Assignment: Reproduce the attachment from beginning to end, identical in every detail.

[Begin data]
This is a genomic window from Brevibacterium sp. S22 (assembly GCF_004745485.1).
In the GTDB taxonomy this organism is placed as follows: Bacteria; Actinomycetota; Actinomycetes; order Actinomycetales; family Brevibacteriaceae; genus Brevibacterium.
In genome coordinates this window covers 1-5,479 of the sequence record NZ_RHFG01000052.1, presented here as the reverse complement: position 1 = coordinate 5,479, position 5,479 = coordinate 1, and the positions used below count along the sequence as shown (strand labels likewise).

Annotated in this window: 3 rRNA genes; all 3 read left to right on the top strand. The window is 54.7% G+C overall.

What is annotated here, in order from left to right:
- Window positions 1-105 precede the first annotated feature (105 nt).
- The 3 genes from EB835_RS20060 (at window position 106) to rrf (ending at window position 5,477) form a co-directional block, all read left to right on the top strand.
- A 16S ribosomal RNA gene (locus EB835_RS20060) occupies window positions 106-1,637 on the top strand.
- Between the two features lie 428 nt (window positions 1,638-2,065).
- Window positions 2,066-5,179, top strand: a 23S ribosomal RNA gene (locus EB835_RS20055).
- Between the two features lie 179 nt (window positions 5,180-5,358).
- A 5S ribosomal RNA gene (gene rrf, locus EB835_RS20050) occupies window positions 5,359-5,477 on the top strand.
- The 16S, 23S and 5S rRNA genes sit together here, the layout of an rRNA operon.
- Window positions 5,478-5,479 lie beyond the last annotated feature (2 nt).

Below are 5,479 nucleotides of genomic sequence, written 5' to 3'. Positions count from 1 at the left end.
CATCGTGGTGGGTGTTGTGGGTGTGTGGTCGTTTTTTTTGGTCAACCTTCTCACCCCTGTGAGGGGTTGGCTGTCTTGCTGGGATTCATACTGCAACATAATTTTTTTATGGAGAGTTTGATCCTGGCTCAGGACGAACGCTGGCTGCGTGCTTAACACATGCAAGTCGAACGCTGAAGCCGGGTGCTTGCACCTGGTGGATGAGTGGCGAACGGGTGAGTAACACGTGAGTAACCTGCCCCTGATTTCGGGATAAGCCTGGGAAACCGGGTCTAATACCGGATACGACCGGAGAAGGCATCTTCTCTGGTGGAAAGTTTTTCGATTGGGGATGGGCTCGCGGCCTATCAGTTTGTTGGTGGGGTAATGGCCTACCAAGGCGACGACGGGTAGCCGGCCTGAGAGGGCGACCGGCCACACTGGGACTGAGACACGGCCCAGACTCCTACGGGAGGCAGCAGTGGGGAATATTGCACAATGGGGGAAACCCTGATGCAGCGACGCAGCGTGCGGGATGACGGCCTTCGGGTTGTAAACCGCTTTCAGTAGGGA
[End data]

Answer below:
This is a genomic window from Brevibacterium sp. S22 (assembly GCF_004745485.1).
In the GTDB taxonomy this organism is placed as follows: Bacteria; Actinomycetota; Actinomycetes; order Actinomycetales; family Brevibacteriaceae; genus Brevibacterium.
In genome coordinates this window covers 1-5,479 of the sequence record NZ_RHFG01000052.1, presented here as the reverse complement: position 1 = coordinate 5,479, position 5,479 = coordinate 1, and the positions used below count along the sequence as shown (strand labels likewise).

Annotated in this window: 3 rRNA genes; all 3 read left to right on the top strand. The window is 54.7% G+C overall.

What is annotated here, in order from left to right:
- Window positions 1-105 precede the first annotated feature (105 nt).
- The 3 genes from EB835_RS20060 (at window position 106) to rrf (ending at window position 5,477) form a co-directional block, all read left to right on the top strand.
- A 16S ribosomal RNA gene (locus EB835_RS20060) occupies window positions 106-1,637 on the top strand.
- Between the two features lie 428 nt (window positions 1,638-2,065).
- Window positions 2,066-5,179, top strand: a 23S ribosomal RNA gene (locus EB835_RS20055).
- Between the two features lie 179 nt (window positions 5,180-5,358).
- A 5S ribosomal RNA gene (gene rrf, locus EB835_RS20050) occupies window positions 5,359-5,477 on the top strand.
- The 16S, 23S and 5S rRNA genes sit together here, the layout of an rRNA operon.
- Window positions 5,478-5,479 lie beyond the last annotated feature (2 nt).

Below are 5,479 nucleotides of genomic sequence, written 5' to 3'. Positions count from 1 at the left end.
CATCGTGGTGGGTGTTGTGGGTGTGTGGTCGTTTTTTTTGGTCAACCTTCTCACCCCTGTGAGGGGTTGGCTGTCTTGCTGGGATTCATACTGCAACATAATTTTTTTATGGAGAGTTTGATCCTGGCTCAGGACGAACGCTGGCTGCGTGCTTAACACATGCAAGTCGAACGCTGAAGCCGGGTGCTTGCACCTGGTGGATGAGTGGCGAACGGGTGAGTAACACGTGAGTAACCTGCCCCTGATTTCGGGATAAGCCTGGGAAACCGGGTCTAATACCGGATACGACCGGAGAAGGCATCTTCTCTGGTGGAAAGTTTTTCGATTGGGGATGGGCTCGCGGCCTATCAGTTTGTTGGTGGGGTAATGGCCTACCAAGGCGACGACGGGTAGCCGGCCTGAGAGGGCGACCGGCCACACTGGGACTGAGACACGGCCCAGACTCCTACGGGAGGCAGCAGTGGGGAATATTGCACAATGGGGGAAACCCTGATGCAGCGACGCAGCGTGCGGGATGACGGCCTTCGGGTTGTAAACCGCTTTCAGTAGGGA